Los 40 USA
Sign in to commentAPP
spainSPAINchileCHILEcolombiaCOLOMBIAusaUSAmexicoMEXICOlatin usaLATIN USAamericaAMERICA


Rosalynn Carter diagnosed with dementia: Is it hereditary? What are the stages of the disease?

The former first lady of the United States has the illness whilst her husband Jimmy remains in hospice care. How does the disease work?

El Carter Center ha anunciado que la ex primera dama de Estados Unidos, Rosalyn Carter, comenzará a recibir cuidados paliativos.

Rosalynn Carter has been diagnosed with dementia, announced the Carter Center foundation.

“She continues to live happily at home with her husband,” the statement said.

Carter is the former First Lady of the United States and was born on August 18, 1927, in Plains, Georgia. Rosalynn Smith, as she was known before marriage, married Jimmy Carter on July 7, 1946. Jimmy Carter later served as the 39th President of the United States from 1977 to 1981.

As First Lady, Rosalynn Carter was known for her advocacy work and commitment to various social issues. She focused on mental health, women’s rights, and the well-being of children. She played an active role in the Carter administration and was often referred to as President Carter’s closest advisor.

Jimmy himself has been in hospice care since March.

Is dementia hereditary?

Dementia can have a hereditary component, but it is not solely determined by genetics. There are different types of dementia, with Alzheimer’s disease being the most common form. In the case of Alzheimer’s disease, genetics can play a role in determining an individual’s risk. It has not been clarified which form of dementia Mrs. Carter has.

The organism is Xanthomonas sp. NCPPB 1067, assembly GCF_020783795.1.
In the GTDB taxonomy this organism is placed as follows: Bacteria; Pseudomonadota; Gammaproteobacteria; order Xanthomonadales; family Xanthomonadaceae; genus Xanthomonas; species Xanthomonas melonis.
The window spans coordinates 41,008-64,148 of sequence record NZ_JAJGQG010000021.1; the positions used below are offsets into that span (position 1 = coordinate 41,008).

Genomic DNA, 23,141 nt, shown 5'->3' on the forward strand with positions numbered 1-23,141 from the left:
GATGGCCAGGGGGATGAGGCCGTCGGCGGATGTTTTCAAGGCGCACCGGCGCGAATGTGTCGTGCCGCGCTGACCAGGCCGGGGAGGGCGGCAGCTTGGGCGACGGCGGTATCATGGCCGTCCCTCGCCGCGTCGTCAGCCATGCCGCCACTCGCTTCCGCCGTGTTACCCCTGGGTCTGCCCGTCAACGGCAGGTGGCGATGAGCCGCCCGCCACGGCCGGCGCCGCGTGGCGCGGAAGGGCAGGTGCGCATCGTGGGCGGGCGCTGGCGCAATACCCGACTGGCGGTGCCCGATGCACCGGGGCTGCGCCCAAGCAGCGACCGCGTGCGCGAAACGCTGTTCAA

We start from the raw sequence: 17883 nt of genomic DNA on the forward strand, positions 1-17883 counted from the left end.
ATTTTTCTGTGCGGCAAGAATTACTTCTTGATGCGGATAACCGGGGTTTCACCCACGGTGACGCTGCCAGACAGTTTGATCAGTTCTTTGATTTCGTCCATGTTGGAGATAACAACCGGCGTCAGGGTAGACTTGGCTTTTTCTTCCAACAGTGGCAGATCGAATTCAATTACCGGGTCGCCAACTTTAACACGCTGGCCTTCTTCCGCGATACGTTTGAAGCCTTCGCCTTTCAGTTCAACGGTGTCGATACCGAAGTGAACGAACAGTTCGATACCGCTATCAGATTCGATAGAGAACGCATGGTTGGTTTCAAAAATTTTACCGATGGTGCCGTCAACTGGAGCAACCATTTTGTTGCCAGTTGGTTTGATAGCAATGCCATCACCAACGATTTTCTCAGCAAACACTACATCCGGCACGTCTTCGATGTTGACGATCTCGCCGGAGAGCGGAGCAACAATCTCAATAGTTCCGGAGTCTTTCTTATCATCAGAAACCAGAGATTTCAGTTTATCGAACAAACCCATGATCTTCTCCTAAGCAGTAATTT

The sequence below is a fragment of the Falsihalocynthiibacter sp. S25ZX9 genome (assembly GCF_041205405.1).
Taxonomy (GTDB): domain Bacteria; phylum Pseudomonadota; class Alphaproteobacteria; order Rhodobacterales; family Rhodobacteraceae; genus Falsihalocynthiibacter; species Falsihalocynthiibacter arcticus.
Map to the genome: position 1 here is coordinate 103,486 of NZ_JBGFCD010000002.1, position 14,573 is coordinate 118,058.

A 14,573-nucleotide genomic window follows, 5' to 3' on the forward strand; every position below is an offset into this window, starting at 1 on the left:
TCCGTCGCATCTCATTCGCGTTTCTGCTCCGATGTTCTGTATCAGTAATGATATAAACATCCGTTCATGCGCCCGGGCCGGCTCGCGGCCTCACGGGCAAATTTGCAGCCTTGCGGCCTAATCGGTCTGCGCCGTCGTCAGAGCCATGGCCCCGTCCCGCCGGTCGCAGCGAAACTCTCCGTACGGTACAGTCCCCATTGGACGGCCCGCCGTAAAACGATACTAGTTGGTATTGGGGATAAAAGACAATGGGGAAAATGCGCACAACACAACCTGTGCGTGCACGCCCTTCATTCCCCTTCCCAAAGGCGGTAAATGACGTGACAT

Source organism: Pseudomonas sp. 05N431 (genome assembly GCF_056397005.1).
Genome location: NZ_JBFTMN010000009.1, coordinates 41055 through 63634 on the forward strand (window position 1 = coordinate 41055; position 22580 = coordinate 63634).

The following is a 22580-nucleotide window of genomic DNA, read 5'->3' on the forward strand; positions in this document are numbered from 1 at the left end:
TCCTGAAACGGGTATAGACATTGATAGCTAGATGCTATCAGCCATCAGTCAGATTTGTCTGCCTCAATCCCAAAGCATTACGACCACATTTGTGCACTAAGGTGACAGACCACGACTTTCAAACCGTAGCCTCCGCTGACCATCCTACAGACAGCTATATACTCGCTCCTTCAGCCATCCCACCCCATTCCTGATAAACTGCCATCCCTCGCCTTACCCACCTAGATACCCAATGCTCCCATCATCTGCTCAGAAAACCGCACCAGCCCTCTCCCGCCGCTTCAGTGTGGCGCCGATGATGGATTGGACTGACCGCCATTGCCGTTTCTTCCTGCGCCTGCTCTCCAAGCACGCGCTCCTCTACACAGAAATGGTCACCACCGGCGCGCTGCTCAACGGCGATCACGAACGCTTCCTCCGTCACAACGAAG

There are two types of Alzheimer’s disease: late-onset and early-onset. Late-onset Alzheimer’s typically develops after the age of 65 and is more common while being less related to genetics. Early-onset Alzheimer’s, which develops before the age of 65, is relatively rare and has a stronger genetic component. If an individual carries one of these genetic mutations, they have a higher chance of developing the disease at a younger age.

Not all cases of dementia are directly linked to genetic factors; other forms of dementia, such as vascular or frontotemporal, have different underlying causes and may not have a strong hereditary component.

What are the stages of dementia?

At the earliest stage of outwardly-visible symptom stage, changes include memory lapses, difficulties with finding words, or organising thoughts. However, individuals can typically still function independently and perform daily activities.

As the illness advances the problems become more pronounced. Individuals may have difficulty remembering recent events or retaining new information. Other symptoms include increased forgetfulness, difficulty with problem-solving, and challenges with language and communication. Patients start to need assistance with tasks and may experience changes in behavior or mood.

Memory loss becomes more severe, and individuals may struggle to recognise close family members or familiar places. They will have difficulty with activities of daily living such as dressing or bathing whilst behavioural symptoms will become more prominent, including agitation, confusion, wandering, and personality changes.

At the most advanced stage of the illness, individuals have severe cognitive decline and may lose the ability to communicate verbally or perform basic self-care tasks independently. They will need full-time assistance with all aspects of daily living. In some cases, they may experience difficulty swallowing, weight loss, and increased vulnerability to infections.